March 1, 2008


Obama support soft among Catholics (David Mark, Mar 1, 2008, Politico)

[O]ne potentially critical set of voters remains stubbornly resistant to his appeal—Catholics.

In state after state, with only a few exceptions, exit polling shows Hillary Rodham Clinton is the choice of Catholic voters. Clinton even defeated Obama among Catholics in his home state of Illinois. It seems the more Catholic the state, the more likely she is to have won it.

While Obama has closed the once-gaping gap during his post-Super Tuesday string of wins, even in victory he has underperformed among Catholics. In Virginia, where he won the state 64 percent to 35 percent, he won only 52 percent among Catholics. In Maryland, where he won 60 percent to 37 percent, he nevertheless lost the Catholic vote, 48 percent to 45 percent.

In Wisconsin, where Obama posted his most recent victory of consequence, the Illinois senator carried the state with 58 percent but tied Clinton with 50 percent of the Catholic vote.

Clinton’s strength with Catholics is in part driven by her popularity with Hispanics, many of whom are Catholic. In California, where Latinos made up roughly one-third of the primary vote, she won 70 percent among churchgoing Catholics, compared to Obama’s 26 percent.

The hay made of W's Bob Jones appearance estranged him for this natural Republican constituency sufficiently that he was never able to put the Rust Belt in serious play. Maverick, on the other hand, is not unlikely to carry much of it. This means that the Obama campaign will have to spend the entire Fall trying to hold onto what should be its core, lest a tidal wave wipe out the Democratic Congress too.

Posted by Orrin Judd at March 1, 2008 6:54 PM

That's what the Hagee thing is all about - the Democrats trying to keep Catholics from McCain.

Posted by: Mikey [TypeKey Profile Page] at March 2, 2008 9:35 AM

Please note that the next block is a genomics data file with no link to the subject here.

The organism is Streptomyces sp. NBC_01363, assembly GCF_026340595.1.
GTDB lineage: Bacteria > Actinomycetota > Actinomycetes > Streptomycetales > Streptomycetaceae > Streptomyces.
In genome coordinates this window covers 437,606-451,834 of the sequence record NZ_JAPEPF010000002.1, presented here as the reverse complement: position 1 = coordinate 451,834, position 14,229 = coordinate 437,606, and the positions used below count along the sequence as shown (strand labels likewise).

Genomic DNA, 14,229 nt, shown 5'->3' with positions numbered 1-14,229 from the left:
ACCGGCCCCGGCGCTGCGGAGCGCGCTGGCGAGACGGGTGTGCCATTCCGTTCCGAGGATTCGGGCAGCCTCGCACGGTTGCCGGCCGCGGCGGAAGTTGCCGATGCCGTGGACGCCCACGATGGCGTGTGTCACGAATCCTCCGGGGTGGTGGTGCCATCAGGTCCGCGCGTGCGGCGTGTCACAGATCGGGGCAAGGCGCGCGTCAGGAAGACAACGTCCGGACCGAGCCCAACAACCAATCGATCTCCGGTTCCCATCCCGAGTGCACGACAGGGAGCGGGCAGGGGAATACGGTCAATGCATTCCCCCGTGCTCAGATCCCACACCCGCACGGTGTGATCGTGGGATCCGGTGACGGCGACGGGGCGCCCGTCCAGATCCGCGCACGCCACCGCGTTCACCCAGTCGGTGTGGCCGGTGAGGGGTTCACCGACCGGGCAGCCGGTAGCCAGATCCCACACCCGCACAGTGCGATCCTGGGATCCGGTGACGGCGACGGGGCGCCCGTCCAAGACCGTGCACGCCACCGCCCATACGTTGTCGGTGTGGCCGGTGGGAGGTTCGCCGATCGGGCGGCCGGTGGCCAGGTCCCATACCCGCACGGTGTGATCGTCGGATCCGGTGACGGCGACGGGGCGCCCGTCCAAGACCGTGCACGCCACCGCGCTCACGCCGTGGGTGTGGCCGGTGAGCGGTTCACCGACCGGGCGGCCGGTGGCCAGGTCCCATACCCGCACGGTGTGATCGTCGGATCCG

Obama has no chance in PA no matter how much time he might spend there.

Posted by: curt at March 2, 2008 1:45 PM

Obama may not have a chance of winning in PA, but he surely is doing just fine elsewhere. No candidate expects to win every state but Obama has the "ground troops" to get the job done. Obama and McCain both have excellent relationships with the press corps and know how to reach out to people. Except for JFK, I have never seen such an outswelling of support from the American people themselves as I have in this election, especially for Obama. I cannot wait until the presidential nominees are finally chosen. It is going to be an exciting campaign on both sides. Maybe, then, we can see the nominees getting to the real issues and not rangling among themselves.

Posted by: Sandy in New Mexico at March 2, 2008 2:44 PM

I am Catholic and I support Hillary Clinton so does my entire family. His portrayal of himself as "saintly" is a REAL RED FLAG SO I wish my fellow democrats would WAKE UP.

Posted by: mark at March 2, 2008 3:18 PM

MaryLou, It's feelings that count, not facts. Hillary Clinton is still saying that she was named after Sir Edmund Hillary even though he was relatively obscure before he scaled Mt. Everest in 1953 when she was already six years old.

Posted by: erp at March 2, 2008 4:41 PM